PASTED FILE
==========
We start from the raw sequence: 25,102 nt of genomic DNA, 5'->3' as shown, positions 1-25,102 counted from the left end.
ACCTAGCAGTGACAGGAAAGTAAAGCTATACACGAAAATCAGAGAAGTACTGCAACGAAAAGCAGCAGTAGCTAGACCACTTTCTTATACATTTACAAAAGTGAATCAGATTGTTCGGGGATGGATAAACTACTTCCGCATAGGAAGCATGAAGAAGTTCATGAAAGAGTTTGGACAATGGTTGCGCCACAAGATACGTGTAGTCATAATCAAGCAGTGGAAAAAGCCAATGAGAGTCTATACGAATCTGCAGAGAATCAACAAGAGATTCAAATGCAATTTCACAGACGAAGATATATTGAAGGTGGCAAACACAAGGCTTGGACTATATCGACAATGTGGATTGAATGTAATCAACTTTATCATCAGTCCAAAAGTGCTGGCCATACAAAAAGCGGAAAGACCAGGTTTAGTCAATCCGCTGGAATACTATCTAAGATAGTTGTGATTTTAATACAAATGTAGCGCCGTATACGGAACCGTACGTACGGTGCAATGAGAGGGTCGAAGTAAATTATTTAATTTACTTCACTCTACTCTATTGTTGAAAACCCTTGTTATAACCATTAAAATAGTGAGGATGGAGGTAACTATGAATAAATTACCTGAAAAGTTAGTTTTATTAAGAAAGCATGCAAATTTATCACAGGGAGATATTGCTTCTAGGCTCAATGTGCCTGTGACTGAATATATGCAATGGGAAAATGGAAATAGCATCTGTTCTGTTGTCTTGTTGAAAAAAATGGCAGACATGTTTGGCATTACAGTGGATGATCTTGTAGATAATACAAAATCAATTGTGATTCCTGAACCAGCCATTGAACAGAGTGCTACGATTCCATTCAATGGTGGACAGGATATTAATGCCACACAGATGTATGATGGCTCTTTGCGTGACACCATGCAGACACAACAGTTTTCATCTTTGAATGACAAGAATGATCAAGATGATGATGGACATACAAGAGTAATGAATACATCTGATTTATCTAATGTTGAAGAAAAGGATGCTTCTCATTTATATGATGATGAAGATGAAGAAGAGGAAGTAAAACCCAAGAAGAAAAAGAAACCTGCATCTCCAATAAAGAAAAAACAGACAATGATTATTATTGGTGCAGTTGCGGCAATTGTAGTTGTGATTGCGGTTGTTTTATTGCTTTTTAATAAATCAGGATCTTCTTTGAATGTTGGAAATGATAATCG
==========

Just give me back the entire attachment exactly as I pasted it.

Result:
We start from the raw sequence: 25,102 nt of genomic DNA, 5'->3' as shown, positions 1-25,102 counted from the left end.
ACCTAGCAGTGACAGGAAAGTAAAGCTATACACGAAAATCAGAGAAGTACTGCAACGAAAAGCAGCAGTAGCTAGACCACTTTCTTATACATTTACAAAAGTGAATCAGATTGTTCGGGGATGGATAAACTACTTCCGCATAGGAAGCATGAAGAAGTTCATGAAAGAGTTTGGACAATGGTTGCGCCACAAGATACGTGTAGTCATAATCAAGCAGTGGAAAAAGCCAATGAGAGTCTATACGAATCTGCAGAGAATCAACAAGAGATTCAAATGCAATTTCACAGACGAAGATATATTGAAGGTGGCAAACACAAGGCTTGGACTATATCGACAATGTGGATTGAATGTAATCAACTTTATCATCAGTCCAAAAGTGCTGGCCATACAAAAAGCGGAAAGACCAGGTTTAGTCAATCCGCTGGAATACTATCTAAGATAGTTGTGATTTTAATACAAATGTAGCGCCGTATACGGAACCGTACGTACGGTGCAATGAGAGGGTCGAAGTAAATTATTTAATTTACTTCACTCTACTCTATTGTTGAAAACCCTTGTTATAACCATTAAAATAGTGAGGATGGAGGTAACTATGAATAAATTACCTGAAAAGTTAGTTTTATTAAGAAAGCATGCAAATTTATCACAGGGAGATATTGCTTCTAGGCTCAATGTGCCTGTGACTGAATATATGCAATGGGAAAATGGAAATAGCATCTGTTCTGTTGTCTTGTTGAAAAAAATGGCAGACATGTTTGGCATTACAGTGGATGATCTTGTAGATAATACAAAATCAATTGTGATTCCTGAACCAGCCATTGAACAGAGTGCTACGATTCCATTCAATGGTGGACAGGATATTAATGCCACACAGATGTATGATGGCTCTTTGCGTGACACCATGCAGACACAACAGTTTTCATCTTTGAATGACAAGAATGATCAAGATGATGATGGACATACAAGAGTAATGAATACATCTGATTTATCTAATGTTGAAGAAAAGGATGCTTCTCATTTATATGATGATGAAGATGAAGAAGAGGAAGTAAAACCCAAGAAGAAAAAGAAACCTGCATCTCCAATAAAGAAAAAACAGACAATGATTATTATTGGTGCAGTTGCGGCAATTGTAGTTGTGATTGCGGTTGTTTTATTGCTTTTTAATAAATCAGGATCTTCTTTGAATGTTGGAAATGATAATCG